Take the 2-minute tour ×
Stack Overflow is a question and answer site for professional and enthusiast programmers. It's 100% free, no registration required.

I have a Global.asx file that needs to do custom authentication, auditing and profiling stuff. This is needed because it supports a SAML based SSO system and needs to override the normal .Net authentication (which doesn't support either SAML or mixed authentication)

I don't want to fire it for static files, such as .js, .css, .png, etc

In Cassini/WebDev and IIS7 it does.

What I want to have is some simple check, like a this.Request.IsStaticFile (which doesn't exist, unfortunately) to identify the static files.

I realise that this would be fairly simple to write, but it feels like something that must already exist - IIS has already applied caching policy stuff for the static files and so on.

I need a code solution, rather than an IIS config change one.

Update

This is my current workaround:

/// <summary>Hold all the extensions we treat as static</summary>
static HashSet<string> allowedExtensions = new HashSet<string>(StringComparer.OrdinalIgnoreCase)
{
    ".js", ".css", ".png", ...
};

/// <summary>Is this a request for a static file?</summary>
/// <param name="request">The HTTP request instance to extend.</param>
/// <returns>True if the request is for a static file on disk, false otherwise.</returns>
public static bool IsStaticFile(this HttpRequest request)
{
    string fileOnDisk = request.PhysicalPath;
    if (string.IsNullOrEmpty(fileOnDisk))
    {
        return false;
    }

    string extension = Path.GetExtension(fileOnDisk);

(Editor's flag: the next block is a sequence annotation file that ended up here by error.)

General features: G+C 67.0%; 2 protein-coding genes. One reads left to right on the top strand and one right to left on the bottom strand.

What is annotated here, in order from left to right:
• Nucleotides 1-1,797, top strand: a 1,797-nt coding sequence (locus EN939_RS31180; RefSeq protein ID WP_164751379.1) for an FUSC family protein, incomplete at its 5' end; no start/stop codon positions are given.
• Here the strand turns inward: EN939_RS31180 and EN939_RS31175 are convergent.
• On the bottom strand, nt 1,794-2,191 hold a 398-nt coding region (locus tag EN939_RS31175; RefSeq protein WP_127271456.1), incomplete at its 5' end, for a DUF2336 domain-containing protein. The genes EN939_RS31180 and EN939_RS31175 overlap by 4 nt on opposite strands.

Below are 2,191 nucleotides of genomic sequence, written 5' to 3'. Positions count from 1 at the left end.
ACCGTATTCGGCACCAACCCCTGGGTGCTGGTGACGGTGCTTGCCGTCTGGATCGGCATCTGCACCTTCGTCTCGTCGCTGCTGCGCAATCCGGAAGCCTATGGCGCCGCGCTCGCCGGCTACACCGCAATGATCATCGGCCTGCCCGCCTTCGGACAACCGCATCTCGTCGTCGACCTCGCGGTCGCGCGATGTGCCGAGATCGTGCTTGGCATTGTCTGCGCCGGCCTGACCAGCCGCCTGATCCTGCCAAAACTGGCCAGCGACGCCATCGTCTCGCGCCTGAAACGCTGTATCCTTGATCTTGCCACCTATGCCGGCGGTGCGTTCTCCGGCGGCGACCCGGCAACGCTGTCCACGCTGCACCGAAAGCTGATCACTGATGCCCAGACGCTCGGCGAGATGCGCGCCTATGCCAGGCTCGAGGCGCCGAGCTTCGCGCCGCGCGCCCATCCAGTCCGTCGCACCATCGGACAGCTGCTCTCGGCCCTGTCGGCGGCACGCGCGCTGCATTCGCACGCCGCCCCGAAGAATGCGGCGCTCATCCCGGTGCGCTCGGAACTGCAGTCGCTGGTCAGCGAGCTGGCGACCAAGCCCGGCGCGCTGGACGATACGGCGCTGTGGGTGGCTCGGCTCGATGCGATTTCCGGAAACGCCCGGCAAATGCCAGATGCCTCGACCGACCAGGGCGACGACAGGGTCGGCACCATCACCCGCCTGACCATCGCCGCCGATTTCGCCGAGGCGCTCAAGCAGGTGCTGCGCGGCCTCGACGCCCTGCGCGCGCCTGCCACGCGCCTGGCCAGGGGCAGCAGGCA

return allowedExtensions.Contains(extension);
}

This works and is quick enough, but feels horribly clunky. In particular relying on extensions is going to be error prone if we add new static files not thought of.

Is there a better way without changing the IIS config?

share|improve this question

3 Answers 3

You might be able to check which handler is dealing with the request.

In IIS6 only .net files, eg aspx are mapped to a handler that does stuff.

In IIS7 with the integrated pipeline, everything routes through .net, which is normally a good thing. Different handlers still deal with different file types though. In particular I believe the staticfilehandler is the one you need to check for. The httpcontext.handler property should allow you to figure it out.

You could create an extension method to add that IsStatic method...

Simon

share|improve this answer
    
I realise that I could write my own implementation (like I say in the question) but that feels like re-inventing the wheel. IIS and .Net already know that this is static file request, so there should be an existing way to do this. –  Keith Jul 13 '11 at 11:05

There are a few options:

  • Adding authorization element and deny none for those paths that you do not need any authentication and contains your static files
  • You are using integrated pipeline. Turn it off on your IIS 7.
share|improve this answer
    
I've had to completely override .Net's authorisation mechanism in order to support SAML SSO (that's why I need lots of work in Application_BeginRequest in the first place) so option 1's out. Also, like I stated in the question, changing the IIS config is not an option - I need a code solution. –  Keith Jul 13 '11 at 11:03
    
Sorry, should have read it fully. Will update. –  Aliostad Jul 13 '11 at 11:34

There is no doubt that you need to create a custom extension method because ASP.NET routing engine uses this code to decide whether a file exist,

if (!this.RouteExistingFiles)
{
    string appRelativeCurrentExecutionFilePath = httpContext.Request.AppRelativeCurrentExecutionFilePath;
     if (((appRelativeCurrentExecutionFilePath != "~/") && (this._vpp != null)) && (this._vpp.FileExists(appRelativeCurrentExecutionFilePath) || this._vpp.DirectoryExists(appRelativeCurrentExecutionFilePath)))
     {
          return null;
       }
}

You will not able to decide whether the request is static in Application_BeginRequest using context.handler because Routing Module may change the handler and this module always execute after Application_BeginRequest. My suggestion is to use the similar code which ASP.NEt routing engine uses.

share|improve this answer

Your Answer

 
discard

By posting your answer, you agree to the privacy policy and terms of service.

Not the answer you're looking for? Browse other questions tagged or ask your own question.